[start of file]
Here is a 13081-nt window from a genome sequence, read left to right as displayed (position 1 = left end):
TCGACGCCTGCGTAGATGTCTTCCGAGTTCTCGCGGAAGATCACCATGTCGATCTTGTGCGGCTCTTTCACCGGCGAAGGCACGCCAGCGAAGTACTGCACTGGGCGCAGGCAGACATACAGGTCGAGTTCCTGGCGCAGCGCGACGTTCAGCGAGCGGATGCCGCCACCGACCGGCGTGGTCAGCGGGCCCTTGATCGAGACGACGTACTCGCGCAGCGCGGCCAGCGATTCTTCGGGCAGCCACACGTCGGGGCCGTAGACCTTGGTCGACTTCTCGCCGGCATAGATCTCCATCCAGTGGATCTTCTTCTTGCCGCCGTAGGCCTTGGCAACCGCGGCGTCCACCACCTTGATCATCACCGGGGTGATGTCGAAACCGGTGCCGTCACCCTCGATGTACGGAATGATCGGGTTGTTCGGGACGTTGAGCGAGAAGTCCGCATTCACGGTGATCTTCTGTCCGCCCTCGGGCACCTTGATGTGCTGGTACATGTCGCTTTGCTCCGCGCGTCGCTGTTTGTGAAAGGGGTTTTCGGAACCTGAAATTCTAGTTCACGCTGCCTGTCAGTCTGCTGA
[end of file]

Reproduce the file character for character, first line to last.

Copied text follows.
Here is a 13081-nt window from a genome sequence, read left to right as displayed (position 1 = left end):
TCGACGCCTGCGTAGATGTCTTCCGAGTTCTCGCGGAAGATCACCATGTCGATCTTGTGCGGCTCTTTCACCGGCGAAGGCACGCCAGCGAAGTACTGCACTGGGCGCAGGCAGACATACAGGTCGAGTTCCTGGCGCAGCGCGACGTTCAGCGAGCGGATGCCGCCACCGACCGGCGTGGTCAGCGGGCCCTTGATCGAGACGACGTACTCGCGCAGCGCGGCCAGCGATTCTTCGGGCAGCCACACGTCGGGGCCGTAGACCTTGGTCGACTTCTCGCCGGCATAGATCTCCATCCAGTGGATCTTCTTCTTGCCGCCGTAGGCCTTGGCAACCGCGGCGTCCACCACCTTGATCATCACCGGGGTGATGTCGAAACCGGTGCCGTCACCCTCGATGTACGGAATGATCGGGTTGTTCGGGACGTTGAGCGAGAAGTCCGCATTCACGGTGATCTTCTGTCCGCCCTCGGGCACCTTGATGTGCTGGTACATGTCGCTTTGCTCCGCGCGTCGCTGTTTGTGAAAGGGGTTTTCGGAACCTGAAATTCTAGTTCACGCTGCCTGTCAGTCTGCTGA